Recovery

Breaking Out of Mental Illness Confinement

For the longest time I felt like I was trapped in a box. I felt isolated and it felt like the life that I always wanted to live was so far out of reach.

I have always wanted to travel; I wanted to see what was beyond the comfort of my backyard and experience everything this world has to offer. However, between my eating disorder, anxiety and depression, the idea of travelling seemed unimaginable. Living with such illnesses, I would say, feels like you are carrying around a ton of extra weight.

Happiness: Awareness of the Body and Mind

The Objective of Life: In my opinion, it is to live a fulfilled life free of pain and suffering. Having said that, hardships are often inevitable. However, I do believe that we can sometimes manifest our own problems in our lives, specifically relating to our bodies. Through my own personal experiences, I have recognized my own body concerns as being tied to preoccupations of my mind. The culture of the mind can play a major role in the organization of one’s life, including the perception of the self. Negative thinking pathways in our minds, like negative self-talk, can lead you to feel like a prisoner in your own body, which I experienced before finding the pathway of recovery and happiness.

Sh*t People Say

“You look healthy.”

         I heard this often when I first recovered from anorexia nervosa, and it sent my head whirling with thoughts such as: “What do they mean? How bad did I look before?  Am I too healthy?” A simple, seemingly positive remark made me feel confused and irrational. I knew people were trying to make me feel good, tell me in their own ways that they were relieved I had changed my life for the better, but it was hard to accept my changing body; never mind what others thought.

Dear 2005 Me

 

Dear 2005 Me,

I have been fighting anorexia for more than 10 years. It was getting to the point where I thought anorexia was going to be present for the rest of my life.  If you are where I was, fighting and falling and wanting to give up, have hope. Recovery is possible.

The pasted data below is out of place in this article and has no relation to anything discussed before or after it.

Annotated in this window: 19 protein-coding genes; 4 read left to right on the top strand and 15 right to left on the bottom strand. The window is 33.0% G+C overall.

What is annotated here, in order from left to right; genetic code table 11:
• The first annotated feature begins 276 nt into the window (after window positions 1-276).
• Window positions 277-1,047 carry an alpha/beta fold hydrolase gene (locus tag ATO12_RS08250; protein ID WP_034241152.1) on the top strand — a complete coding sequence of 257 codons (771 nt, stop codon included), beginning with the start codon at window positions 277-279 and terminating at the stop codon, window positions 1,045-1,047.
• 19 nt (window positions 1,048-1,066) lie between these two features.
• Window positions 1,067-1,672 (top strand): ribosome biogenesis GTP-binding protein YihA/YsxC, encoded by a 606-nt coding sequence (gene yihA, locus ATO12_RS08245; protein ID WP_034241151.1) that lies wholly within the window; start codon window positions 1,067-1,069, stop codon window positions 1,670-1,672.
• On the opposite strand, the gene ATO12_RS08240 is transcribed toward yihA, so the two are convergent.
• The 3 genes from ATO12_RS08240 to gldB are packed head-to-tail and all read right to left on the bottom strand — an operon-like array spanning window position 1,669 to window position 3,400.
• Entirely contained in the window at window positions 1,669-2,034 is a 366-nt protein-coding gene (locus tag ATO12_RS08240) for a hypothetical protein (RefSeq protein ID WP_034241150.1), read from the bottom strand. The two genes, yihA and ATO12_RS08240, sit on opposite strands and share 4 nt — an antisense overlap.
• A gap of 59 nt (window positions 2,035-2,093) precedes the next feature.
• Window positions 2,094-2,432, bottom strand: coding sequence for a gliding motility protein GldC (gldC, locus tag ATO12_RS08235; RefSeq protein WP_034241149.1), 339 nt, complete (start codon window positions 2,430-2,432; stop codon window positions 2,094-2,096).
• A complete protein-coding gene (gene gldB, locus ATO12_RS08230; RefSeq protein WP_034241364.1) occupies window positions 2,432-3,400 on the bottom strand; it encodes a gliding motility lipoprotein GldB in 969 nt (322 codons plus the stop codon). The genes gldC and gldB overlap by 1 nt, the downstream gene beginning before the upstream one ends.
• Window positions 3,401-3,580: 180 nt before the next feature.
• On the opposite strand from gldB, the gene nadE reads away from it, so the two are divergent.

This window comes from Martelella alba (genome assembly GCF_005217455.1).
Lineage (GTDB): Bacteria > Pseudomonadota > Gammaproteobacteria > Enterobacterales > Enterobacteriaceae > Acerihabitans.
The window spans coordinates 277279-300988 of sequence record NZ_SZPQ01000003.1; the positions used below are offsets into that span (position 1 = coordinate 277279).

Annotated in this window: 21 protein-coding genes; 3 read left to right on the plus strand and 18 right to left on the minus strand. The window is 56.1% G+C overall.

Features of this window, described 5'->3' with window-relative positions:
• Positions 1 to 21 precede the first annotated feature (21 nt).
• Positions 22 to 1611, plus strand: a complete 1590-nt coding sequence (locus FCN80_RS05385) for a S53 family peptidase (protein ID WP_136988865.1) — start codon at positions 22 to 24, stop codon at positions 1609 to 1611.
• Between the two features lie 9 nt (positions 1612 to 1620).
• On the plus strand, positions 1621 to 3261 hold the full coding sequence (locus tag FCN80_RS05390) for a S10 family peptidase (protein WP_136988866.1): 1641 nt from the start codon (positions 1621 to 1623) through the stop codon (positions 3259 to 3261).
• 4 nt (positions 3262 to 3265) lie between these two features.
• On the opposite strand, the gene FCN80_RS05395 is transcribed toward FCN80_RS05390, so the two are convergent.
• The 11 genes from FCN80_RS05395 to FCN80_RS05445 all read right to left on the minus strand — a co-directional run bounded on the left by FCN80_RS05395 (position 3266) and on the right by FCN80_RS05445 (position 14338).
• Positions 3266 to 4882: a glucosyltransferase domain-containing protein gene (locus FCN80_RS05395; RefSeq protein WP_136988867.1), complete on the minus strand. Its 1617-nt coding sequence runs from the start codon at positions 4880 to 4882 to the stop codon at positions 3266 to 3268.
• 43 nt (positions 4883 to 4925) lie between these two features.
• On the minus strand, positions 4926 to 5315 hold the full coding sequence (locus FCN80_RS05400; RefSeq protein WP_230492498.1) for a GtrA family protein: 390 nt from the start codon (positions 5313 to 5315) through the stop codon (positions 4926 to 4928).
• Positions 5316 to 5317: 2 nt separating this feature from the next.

That Girl Could Have Been Me

I don’t think that one can ever be fully prepared for working in the  field of eating disorder awareness and support. Having a strong background in mental health, addictions and crisis work, I thought that working as a placement student at NEDIC would be similar. However, nothing could have prepared me for the learning that was ahead. In particular, an invaluable lesson that I learned during my time with NEDIC is the importance of practicing self-care.

Where the Magic Happens

Believe it or not, the first time I saw this image above was on an episode of Girls on HBO. It’s a great show and, for sure, one of my not-so-guilty pleasures. I can't recall the exact scenario for how it came up but I remember the main character, played by Lena Dunham, sitting in some sort of job interview and seeing a poster with "Where the magic happens" in a big circle with a much smaller circle off to the side which was labeled, "Your comfort zone."  I recall from that episode how Dunham's character just sat there and stared at the poster on the wall, contemplating the meaning.

When Being "You" Is Not Enough

As a graduate student entering my final year of post-secondary education, I have finally come to accept that it’s okay to not be perfect, not please everyone, and to ask for “me” time without feeling guilty. It took over eight years of battling my inner critic and an eating disorder recovery program to come to this realization.

Gaining a New Perspective

In Western society, the idea of gaining weight is often viewed as the ultimate sin. We associate weight gain with failure, while we view weight loss as a sign of strength. For me, I wanted to get smaller, because I craved acceptance, even though it was acceptance from a superficial place.

 

Book of Hope - Our Shared Story

 

When it finally hit my how sick our daughter was, I almost collapsed. We had just come home from a doctor’s appointment (the second in eight days) and it was suddenly crystal clear how rapid and uncontrolled her weight loss was… By the time I got home, I was shaking uncontrollably, my lips were numb, I couldn’t feel my fingertips and I wasn’t sure if my legs would carry me up the steps.”

Pages